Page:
3. I experienced some of the predicted (neuropathy) side-effects: my fingertips had sharp pins and needles sensations, especially in cold situations; this lasted a few days; my feet also had cold-induced pins and needles, for two days. My tongue was very cold-sensitive for the first couple of days and remained somewhat cold-sensitive (feeling like a puffy sock) for about 5 days. After 7 days the tongue returned to normal.
4. I don’t know if it is part of the neuropathy syndrome, but my infusion arm’s out-facing surface remained strange for about 7 days. During the first 4 days the skin and hairs were very sensitive to the touch; it felt like being stroked with a cheese grater - all over the arm, and especially the hand. By day 7, this cheese grater sensation was mainly confined to the back of the hand.
5. I didn’t have strong feelings of nausea.
6. I took steroids for 2 days as instructed. My stomach had some ups and downs which were eased along by senna and lactulose.
7. My mood became quite dark on days 1-3, then I perked up again by day 5 onwards.
8. I feel tired a lot of the time, and spend lots of time snoozing and sleeping.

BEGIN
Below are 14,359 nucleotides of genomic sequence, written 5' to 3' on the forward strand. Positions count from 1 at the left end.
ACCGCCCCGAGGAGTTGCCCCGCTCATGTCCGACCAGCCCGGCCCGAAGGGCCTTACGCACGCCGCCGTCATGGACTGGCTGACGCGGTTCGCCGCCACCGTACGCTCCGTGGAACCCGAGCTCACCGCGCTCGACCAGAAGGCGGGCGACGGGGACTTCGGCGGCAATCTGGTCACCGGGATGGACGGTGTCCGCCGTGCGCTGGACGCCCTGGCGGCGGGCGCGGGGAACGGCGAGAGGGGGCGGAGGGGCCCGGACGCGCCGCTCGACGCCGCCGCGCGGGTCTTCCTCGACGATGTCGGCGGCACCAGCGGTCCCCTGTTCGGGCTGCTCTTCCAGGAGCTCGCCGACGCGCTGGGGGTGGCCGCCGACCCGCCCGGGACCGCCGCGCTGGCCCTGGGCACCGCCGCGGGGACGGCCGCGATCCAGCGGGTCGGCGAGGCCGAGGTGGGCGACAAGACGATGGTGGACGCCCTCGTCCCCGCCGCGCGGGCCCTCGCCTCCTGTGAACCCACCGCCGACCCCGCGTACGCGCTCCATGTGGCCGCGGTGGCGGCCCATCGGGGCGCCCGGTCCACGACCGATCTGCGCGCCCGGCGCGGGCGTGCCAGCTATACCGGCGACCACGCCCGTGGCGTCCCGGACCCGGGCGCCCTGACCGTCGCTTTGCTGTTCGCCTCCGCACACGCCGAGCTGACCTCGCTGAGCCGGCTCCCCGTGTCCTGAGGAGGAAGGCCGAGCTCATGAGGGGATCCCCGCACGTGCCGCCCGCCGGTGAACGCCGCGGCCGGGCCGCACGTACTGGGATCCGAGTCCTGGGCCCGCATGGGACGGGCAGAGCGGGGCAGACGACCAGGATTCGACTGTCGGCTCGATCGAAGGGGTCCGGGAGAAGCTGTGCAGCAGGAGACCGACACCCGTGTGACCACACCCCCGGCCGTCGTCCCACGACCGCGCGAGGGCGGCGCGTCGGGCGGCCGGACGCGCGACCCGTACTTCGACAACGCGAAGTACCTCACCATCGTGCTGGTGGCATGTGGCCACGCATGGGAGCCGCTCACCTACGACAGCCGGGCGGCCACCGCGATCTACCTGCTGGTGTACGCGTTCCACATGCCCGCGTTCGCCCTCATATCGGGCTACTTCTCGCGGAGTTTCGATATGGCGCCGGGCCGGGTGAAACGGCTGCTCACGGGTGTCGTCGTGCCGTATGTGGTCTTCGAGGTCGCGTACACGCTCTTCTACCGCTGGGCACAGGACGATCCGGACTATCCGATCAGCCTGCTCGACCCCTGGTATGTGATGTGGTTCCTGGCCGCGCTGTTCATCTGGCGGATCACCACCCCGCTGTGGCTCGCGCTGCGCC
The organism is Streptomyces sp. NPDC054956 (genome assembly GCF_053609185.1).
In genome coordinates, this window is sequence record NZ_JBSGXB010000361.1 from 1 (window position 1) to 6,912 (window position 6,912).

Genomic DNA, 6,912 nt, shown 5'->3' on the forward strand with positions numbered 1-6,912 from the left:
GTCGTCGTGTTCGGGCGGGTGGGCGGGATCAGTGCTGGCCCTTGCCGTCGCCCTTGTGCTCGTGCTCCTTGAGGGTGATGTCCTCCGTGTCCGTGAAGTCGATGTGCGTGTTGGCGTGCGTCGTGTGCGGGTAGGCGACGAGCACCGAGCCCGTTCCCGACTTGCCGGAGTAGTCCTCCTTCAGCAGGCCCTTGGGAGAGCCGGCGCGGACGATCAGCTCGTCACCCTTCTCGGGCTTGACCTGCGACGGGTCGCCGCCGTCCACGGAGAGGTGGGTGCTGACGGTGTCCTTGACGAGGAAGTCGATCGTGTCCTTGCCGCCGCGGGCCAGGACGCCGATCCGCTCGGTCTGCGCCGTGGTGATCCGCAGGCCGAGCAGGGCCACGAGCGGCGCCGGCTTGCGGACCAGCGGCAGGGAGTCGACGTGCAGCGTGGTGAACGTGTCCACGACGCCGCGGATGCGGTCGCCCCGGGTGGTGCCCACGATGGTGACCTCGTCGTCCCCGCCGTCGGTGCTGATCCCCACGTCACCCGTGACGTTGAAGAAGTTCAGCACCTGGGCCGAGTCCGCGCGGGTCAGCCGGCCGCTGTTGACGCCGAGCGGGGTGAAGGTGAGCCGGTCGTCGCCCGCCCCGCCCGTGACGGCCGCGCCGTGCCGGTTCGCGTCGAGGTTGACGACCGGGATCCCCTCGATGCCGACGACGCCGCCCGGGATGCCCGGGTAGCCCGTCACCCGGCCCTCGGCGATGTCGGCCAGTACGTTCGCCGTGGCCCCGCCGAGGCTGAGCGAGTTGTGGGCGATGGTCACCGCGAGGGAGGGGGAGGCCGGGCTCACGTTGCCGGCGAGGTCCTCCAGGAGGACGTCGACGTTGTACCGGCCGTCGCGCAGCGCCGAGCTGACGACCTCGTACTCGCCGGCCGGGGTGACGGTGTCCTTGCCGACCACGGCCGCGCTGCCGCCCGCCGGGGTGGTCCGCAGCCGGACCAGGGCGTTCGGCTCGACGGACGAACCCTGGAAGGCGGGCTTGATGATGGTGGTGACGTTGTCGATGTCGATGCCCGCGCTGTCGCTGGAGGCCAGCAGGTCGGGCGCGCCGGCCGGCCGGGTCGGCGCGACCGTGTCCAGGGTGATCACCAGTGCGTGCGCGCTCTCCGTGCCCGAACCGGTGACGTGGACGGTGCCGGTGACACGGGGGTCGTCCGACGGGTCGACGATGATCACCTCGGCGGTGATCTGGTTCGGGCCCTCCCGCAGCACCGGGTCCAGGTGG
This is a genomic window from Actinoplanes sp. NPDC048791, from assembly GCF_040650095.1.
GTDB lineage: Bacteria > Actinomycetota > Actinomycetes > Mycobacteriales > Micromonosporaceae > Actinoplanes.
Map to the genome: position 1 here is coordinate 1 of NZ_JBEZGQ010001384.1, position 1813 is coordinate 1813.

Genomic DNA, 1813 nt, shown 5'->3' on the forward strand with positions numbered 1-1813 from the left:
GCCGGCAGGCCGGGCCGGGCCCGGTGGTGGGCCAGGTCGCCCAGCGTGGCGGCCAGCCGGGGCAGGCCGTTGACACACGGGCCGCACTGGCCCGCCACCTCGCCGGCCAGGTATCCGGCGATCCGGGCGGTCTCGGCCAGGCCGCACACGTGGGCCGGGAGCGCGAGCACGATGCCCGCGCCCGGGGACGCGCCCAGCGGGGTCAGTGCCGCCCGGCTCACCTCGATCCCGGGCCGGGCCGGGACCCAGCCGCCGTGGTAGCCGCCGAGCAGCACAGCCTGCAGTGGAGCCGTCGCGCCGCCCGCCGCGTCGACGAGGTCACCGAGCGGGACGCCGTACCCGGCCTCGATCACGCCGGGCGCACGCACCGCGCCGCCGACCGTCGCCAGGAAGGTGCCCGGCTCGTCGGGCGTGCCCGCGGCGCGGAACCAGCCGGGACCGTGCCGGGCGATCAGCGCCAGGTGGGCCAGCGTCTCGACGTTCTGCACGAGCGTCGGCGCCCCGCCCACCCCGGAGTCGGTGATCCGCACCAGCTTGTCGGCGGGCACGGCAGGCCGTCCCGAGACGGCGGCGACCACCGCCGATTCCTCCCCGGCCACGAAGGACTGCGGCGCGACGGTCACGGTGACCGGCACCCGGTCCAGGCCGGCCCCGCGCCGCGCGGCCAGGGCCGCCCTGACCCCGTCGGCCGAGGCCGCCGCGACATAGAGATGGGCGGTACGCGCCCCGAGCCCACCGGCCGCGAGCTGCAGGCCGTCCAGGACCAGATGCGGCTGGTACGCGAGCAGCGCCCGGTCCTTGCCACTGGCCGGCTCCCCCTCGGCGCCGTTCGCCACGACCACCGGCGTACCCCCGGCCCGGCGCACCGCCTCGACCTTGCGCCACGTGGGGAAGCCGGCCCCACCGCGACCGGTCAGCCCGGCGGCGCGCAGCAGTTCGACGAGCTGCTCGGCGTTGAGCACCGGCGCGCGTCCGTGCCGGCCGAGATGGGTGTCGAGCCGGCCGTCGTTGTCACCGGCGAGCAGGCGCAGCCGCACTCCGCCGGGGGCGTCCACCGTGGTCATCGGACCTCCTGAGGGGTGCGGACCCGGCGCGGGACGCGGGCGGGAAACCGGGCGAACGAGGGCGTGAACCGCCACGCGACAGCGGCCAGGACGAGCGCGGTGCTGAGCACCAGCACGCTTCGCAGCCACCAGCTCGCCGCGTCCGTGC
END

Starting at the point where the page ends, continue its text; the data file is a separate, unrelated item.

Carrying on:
9. I got a sore throat on day 11 (Sunday 23rd) and then sore throat and cough on day 12; the oncology clinic instructed me to get antibiotics from my GP and to suspend taking the "X" (capecitabine) for a couple of days while I get over the cold. This cold reached its worst on Wednesday 27th, and now (early hours of Friday) I think I am getting over it. (Increased vulnerability to infections is one of the expected side-effects of the chemo.)

How I felt about the side-effects.
I didn’t enjoy the pins and needles feeling, but if it always were to go away after 5 days, that would be ok. However, the medics have indicated that the neuropathy is expected to worsen over subsequent cycles. So I am going to talk to my doctors about switching to a less-neuropathic alternative to oxaliplatin at the next cycle this Thursday coming. The down-sides of the alternative are “longer infusion, more chance of nausea”.

Chapter 7 - What's next
There are probably going to be eight cycles of chemotherapy. Each cycle lasts three weeks, starting with a Thursday infusion, followed by 21 days of pill-taking. Eight threes is twenty-four, which is roughly six months. Given how I've felt during the first 14 days, I expect I will feel fairly tired for much of the next six months, and I'll probably spend most of it at home or near home. So the having-fun plan is focussed in the Cambridge area for the near future, with aspirations to do some having-fun further afield [perhaps on a Scottish island or two] about February, March, or April.
I'm still feeling fine, and as I shake off the cold I am beginning to feel really perky again. I've got a great appetite. My time spent snoozing is happy time, usually accompanied by radio 4 comedies. I'm spending a lot of time listening to music and transferring music from CDs to my computer and my smartphone, so that I can have favourite music wherever I am.